Fifth DCA Rules Evidence of Sudden Stop Alone Insufficient
In Fonger v. Nall, 5D17-2927 (November 15, 2019), The Florida Fifth District Court of Appeals held that the trial court erred in denying Fonger’s motion for directed verdict, and accordingly reversed.
The trial court case involved a rear-end motor vehicle collision, the facts of which are as follows. James Nall was driving to work on a sunny and clear morning. Nalls vehicle was traveling directly behind Lynn Fonger’s vehicle, and in front of Fonger’s vehicle was a tan sedan. The vehicles approached a green light, at which time the tan sedan came to an abrupt stop. Fonger and Nall both applied their brakes, and although Fonger was able to stop short of the tan vehicle, Nall collided with the rear-end of Fonger’s vehicle.
It is well established in Florida that in a rear-end collision, there is a rebuttable presumption that the rear driver is negligent. Clampitt v. D.J. Spencer Sales, 786 So. 2d 570, 572-73 (Fla. 2001). To rebut a presumption, the rear driver must present evidence or an explanation that “fairly and reasonably tends to show that the presumption is misplaced or that the real fact is not as presumed” Birge v. Charron, 107 So. 3d 350, 360 (Fla. 2012). There are four situation that Florida Courts generally have accepted as rebutting the presumption: “(1) a mechanical failure in the rear driver’s vehicle, (2) the lead driver’s sudden stop, (3) the lead driver’s sudden lane change, and (4) the lead driver’s illegal or improper stop.” Douglas-Seibert v. Riccucci, 84 So. 3rd 1086, 1088-89 (Fla. 5th DCA 2012). It has been further held in Clampitt that an abrupt stop alone is insufficient to rebut a presumption, as §316.0895(1), Fla. Stat. (2017) provides that a “driver of a motor vehicle shall follow the vehicle in front of him or her at a safe distance”. Id at 575.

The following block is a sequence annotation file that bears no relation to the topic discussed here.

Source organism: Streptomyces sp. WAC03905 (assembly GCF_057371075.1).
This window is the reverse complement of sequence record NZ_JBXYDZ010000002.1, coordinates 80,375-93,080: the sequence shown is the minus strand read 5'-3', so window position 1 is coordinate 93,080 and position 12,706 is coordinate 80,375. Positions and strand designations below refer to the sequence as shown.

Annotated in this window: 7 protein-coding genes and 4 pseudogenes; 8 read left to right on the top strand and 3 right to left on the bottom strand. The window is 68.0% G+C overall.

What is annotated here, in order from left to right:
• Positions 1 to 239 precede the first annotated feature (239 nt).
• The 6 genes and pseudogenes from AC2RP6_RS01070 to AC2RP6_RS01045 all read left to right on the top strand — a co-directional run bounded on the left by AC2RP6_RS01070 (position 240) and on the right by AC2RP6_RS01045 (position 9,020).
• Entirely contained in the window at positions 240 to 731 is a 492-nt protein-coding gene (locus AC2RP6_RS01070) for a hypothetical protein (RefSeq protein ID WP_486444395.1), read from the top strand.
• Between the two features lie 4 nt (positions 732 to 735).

At the trial stage, the court denied Fonger’s motion for directed verdict as to Nall’s negligence, and a jury found Nall not liable for the collision. The 5th DCA reversed the trial court’s ruling, as Nall only produced evidence of a sudden stop, without more. The Court further reasoned that the intersection at which the tan sedan stopped was a place where sudden stops are to be expected, and “it is not at all unusual for vehicles preceding through busy intersections, for example, to have to suddenly brake for pedestrians, emergency vehicles or other drivers running a red traffic light from a cross-street.” Tacher v. Asmus, 743 So. 2d 157, 158 (Fla. 3d DCA 1999). Therefore, the Court reversed and remanded for an entry of a directed verdict on the issue of Nall’s negligence and for a new trial on all remaining issues.